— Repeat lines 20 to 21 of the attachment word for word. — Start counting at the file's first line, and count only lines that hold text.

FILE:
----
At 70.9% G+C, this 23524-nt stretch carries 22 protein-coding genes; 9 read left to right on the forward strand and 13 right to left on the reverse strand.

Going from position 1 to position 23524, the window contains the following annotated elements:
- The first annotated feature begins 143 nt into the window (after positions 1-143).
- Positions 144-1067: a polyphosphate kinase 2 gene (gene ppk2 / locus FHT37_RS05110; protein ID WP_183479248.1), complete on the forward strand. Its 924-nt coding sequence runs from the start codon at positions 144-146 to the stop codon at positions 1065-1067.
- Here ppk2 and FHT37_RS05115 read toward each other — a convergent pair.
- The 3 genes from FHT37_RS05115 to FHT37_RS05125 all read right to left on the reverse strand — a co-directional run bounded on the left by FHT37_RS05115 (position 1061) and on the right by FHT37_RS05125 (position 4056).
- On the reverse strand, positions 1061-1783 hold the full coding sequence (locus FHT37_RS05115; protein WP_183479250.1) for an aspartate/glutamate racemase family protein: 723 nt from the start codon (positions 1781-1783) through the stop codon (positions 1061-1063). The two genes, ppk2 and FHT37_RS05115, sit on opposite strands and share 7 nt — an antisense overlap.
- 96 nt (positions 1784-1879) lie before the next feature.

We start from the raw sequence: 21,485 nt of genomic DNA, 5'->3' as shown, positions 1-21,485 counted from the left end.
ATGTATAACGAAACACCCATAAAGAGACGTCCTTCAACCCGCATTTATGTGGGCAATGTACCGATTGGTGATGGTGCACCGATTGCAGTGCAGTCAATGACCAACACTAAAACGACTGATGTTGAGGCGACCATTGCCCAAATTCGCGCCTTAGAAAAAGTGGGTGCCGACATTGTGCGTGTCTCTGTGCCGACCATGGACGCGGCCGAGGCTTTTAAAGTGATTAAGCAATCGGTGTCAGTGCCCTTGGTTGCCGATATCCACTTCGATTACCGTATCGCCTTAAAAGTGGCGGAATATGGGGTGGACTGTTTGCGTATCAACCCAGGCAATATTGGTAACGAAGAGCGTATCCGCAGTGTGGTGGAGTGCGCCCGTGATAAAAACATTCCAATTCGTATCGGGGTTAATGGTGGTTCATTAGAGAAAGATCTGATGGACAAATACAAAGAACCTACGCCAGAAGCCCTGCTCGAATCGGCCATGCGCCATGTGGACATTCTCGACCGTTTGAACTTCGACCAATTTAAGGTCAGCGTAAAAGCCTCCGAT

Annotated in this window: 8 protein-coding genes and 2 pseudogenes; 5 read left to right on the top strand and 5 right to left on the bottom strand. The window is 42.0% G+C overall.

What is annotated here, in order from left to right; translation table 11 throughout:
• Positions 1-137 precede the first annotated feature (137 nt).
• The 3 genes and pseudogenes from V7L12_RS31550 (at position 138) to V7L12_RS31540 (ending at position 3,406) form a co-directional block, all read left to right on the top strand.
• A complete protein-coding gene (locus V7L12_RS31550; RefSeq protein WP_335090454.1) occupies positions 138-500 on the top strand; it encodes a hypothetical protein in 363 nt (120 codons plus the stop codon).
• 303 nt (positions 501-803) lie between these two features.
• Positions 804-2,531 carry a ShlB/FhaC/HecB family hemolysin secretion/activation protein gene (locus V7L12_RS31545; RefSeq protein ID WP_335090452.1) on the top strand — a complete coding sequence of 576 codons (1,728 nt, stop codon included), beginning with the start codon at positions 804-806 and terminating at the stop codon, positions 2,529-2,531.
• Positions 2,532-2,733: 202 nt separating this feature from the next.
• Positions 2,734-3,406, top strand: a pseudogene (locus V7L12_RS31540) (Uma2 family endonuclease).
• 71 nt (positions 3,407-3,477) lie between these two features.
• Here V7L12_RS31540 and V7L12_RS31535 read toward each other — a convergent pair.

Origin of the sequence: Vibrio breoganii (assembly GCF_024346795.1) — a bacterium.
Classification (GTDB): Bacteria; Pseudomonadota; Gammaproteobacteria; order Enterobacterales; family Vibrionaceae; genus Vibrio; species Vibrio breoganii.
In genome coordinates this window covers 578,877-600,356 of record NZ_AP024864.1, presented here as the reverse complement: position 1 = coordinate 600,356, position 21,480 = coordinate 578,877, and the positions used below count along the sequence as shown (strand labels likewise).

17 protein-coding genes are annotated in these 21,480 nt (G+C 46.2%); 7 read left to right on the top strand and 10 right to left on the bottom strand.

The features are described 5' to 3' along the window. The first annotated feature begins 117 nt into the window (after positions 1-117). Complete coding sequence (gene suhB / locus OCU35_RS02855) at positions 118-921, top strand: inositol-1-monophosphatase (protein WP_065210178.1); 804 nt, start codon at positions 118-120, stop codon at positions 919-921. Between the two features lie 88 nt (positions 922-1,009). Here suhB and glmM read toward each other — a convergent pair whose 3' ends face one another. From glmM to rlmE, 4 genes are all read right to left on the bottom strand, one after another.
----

• 71 nt (positions 3,407-3,477) lie between these two features.
• Here V7L12_RS31540 and V7L12_RS31535 read toward each other — a convergent pair.